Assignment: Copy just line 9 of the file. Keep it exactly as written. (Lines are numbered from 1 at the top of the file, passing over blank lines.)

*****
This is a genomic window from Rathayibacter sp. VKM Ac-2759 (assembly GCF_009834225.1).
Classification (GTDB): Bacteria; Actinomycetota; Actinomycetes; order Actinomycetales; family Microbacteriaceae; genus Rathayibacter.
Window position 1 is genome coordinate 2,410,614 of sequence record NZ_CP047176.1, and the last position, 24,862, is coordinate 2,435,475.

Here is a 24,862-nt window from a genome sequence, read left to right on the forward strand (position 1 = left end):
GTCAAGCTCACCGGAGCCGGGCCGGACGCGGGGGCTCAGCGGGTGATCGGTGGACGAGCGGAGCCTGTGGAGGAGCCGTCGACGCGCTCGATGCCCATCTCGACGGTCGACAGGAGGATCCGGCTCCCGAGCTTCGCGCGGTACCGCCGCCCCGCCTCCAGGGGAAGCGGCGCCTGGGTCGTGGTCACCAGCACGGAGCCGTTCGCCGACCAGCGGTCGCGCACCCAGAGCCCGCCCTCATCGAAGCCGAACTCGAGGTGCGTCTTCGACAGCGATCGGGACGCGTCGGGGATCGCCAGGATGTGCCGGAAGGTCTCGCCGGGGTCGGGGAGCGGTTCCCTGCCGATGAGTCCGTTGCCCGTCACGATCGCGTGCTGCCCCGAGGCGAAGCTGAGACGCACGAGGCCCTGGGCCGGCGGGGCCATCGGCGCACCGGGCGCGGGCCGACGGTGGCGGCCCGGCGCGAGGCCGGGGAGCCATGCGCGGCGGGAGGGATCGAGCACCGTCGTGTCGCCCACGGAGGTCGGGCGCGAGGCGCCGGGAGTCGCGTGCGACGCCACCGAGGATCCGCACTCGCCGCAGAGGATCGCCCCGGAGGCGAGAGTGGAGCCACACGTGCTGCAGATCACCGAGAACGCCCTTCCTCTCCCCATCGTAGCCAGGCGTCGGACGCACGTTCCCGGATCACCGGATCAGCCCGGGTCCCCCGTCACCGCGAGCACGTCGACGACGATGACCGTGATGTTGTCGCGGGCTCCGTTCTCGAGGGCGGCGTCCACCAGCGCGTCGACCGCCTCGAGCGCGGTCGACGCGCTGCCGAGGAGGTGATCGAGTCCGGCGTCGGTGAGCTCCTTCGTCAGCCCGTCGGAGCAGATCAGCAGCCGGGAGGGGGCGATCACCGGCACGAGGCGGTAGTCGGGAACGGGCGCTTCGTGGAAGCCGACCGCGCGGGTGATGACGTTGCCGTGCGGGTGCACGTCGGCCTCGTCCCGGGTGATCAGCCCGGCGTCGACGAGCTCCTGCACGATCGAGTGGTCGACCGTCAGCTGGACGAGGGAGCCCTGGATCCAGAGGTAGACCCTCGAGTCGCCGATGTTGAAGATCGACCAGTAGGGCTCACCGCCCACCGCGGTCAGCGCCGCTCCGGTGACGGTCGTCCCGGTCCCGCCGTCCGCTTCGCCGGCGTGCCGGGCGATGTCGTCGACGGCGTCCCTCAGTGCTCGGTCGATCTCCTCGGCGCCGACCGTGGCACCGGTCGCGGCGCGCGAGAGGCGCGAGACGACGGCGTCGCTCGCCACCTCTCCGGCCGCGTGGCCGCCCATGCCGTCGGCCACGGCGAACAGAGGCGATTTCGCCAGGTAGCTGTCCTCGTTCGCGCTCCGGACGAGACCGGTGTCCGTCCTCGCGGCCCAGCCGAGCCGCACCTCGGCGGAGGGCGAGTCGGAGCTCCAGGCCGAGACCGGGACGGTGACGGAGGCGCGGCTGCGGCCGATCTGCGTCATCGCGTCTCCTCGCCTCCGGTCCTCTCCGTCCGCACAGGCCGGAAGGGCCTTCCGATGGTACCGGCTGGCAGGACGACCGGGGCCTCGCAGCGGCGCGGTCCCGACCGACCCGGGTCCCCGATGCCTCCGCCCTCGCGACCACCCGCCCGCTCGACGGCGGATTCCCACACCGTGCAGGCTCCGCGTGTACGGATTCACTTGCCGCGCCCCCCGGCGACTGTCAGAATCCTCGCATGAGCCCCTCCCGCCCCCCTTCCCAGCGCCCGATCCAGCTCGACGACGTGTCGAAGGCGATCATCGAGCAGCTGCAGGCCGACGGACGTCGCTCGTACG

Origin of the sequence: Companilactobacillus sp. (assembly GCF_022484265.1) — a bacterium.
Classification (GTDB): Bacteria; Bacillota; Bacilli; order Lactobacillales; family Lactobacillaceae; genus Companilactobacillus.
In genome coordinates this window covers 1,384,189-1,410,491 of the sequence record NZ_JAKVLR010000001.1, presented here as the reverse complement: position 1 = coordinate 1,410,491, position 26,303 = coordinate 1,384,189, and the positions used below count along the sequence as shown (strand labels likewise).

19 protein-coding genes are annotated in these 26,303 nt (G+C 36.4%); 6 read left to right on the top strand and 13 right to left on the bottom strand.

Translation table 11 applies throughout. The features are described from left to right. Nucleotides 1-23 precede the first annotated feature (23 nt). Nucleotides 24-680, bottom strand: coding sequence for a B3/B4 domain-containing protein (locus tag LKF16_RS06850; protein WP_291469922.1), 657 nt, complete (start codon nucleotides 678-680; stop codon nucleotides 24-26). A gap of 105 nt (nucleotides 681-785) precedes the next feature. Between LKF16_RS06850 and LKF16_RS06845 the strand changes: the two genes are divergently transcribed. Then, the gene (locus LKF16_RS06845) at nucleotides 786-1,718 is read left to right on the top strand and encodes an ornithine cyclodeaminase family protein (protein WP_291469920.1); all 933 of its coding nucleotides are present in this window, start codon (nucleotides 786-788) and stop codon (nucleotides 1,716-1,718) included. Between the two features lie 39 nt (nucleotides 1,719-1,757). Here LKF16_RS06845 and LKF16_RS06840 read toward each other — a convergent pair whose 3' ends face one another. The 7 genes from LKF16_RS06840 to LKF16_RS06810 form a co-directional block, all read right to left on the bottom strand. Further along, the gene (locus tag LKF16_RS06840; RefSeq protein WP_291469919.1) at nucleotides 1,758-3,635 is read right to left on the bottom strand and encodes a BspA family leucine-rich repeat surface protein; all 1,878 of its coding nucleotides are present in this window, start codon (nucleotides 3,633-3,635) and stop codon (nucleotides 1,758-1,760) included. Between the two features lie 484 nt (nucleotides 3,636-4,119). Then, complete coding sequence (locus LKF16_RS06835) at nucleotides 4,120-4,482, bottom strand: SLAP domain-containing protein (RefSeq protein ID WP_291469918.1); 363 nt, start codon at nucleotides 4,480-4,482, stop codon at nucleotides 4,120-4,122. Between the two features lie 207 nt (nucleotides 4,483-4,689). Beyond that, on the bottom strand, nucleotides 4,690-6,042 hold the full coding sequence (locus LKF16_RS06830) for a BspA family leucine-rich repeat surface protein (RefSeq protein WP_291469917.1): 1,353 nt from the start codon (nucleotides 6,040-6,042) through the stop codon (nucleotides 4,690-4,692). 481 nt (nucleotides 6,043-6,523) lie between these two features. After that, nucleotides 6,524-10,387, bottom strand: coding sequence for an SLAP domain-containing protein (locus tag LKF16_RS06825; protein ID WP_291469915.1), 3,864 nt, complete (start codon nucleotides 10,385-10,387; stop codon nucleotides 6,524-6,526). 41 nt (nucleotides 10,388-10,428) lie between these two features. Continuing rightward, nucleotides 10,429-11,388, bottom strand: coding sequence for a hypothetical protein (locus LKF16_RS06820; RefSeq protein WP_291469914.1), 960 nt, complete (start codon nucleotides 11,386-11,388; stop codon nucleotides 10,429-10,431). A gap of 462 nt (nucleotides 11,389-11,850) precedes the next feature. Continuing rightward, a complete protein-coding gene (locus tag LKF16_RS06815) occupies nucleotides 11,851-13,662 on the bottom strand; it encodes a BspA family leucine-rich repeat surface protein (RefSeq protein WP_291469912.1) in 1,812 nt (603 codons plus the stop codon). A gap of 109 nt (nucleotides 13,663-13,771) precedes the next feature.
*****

19 protein-coding genes are annotated in these 26,303 nt (G+C 36.4%); 6 read left to right on the top strand and 13 right to left on the bottom strand.